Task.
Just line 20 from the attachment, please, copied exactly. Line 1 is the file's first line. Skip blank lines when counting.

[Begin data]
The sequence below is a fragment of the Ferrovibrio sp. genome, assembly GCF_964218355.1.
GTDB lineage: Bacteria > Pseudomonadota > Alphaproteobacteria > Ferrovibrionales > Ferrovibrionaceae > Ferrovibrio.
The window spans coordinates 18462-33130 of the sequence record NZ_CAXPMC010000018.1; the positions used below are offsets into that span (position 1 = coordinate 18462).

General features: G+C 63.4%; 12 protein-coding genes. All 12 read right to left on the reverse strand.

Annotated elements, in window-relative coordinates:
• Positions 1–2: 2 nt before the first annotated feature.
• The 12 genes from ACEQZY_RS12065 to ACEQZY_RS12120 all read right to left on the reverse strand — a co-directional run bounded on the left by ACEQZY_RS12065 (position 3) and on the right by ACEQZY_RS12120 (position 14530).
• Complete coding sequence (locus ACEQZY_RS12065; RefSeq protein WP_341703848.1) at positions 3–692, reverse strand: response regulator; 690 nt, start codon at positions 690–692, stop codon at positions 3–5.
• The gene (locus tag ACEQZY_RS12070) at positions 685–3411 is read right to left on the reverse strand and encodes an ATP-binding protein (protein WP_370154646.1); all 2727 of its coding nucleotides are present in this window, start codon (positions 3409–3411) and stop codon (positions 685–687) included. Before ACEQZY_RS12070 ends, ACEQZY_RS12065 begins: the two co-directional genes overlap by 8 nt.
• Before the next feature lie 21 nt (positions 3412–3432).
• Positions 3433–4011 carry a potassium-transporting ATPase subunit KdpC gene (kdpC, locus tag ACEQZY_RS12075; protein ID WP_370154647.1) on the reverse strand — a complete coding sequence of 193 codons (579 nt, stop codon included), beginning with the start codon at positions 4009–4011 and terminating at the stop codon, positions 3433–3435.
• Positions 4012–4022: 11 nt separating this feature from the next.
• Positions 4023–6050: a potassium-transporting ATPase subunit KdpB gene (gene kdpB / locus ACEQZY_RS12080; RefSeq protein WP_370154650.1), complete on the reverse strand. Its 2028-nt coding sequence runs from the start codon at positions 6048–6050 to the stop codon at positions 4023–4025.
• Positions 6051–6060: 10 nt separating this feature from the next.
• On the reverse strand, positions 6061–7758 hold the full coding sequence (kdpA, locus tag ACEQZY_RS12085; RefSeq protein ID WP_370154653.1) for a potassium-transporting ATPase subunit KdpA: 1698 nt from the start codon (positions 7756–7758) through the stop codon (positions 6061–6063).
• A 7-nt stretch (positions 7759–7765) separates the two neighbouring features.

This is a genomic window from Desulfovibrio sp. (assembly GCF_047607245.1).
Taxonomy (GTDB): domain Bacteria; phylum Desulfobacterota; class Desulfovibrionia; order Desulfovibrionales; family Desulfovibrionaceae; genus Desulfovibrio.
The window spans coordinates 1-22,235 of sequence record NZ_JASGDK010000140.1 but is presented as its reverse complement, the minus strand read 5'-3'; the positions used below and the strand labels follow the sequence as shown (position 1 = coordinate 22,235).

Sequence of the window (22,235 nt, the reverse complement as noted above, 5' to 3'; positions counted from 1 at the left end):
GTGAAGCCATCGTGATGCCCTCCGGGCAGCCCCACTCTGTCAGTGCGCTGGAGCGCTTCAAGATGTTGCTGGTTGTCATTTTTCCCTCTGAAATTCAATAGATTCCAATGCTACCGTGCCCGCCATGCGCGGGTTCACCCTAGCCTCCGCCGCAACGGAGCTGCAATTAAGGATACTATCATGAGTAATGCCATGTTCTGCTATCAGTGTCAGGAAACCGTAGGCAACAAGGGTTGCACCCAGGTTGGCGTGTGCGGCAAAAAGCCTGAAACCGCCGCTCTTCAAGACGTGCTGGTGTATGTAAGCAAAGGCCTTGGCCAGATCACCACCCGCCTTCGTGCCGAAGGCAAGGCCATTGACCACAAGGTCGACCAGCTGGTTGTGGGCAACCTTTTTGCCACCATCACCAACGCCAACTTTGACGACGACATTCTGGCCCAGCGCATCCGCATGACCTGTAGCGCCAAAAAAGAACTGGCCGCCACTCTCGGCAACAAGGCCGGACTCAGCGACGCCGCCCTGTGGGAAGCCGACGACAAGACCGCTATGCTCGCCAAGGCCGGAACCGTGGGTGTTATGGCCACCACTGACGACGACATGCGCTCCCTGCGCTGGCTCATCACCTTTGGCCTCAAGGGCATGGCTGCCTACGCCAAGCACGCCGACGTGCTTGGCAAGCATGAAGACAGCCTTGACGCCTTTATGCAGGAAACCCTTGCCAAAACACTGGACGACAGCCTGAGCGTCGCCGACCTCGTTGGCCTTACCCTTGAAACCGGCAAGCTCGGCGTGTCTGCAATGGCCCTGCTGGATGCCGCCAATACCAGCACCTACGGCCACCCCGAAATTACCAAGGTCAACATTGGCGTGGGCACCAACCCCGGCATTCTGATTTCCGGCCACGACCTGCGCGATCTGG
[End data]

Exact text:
Sequence of the window (22,235 nt, the reverse complement as noted above, 5' to 3'; positions counted from 1 at the left end):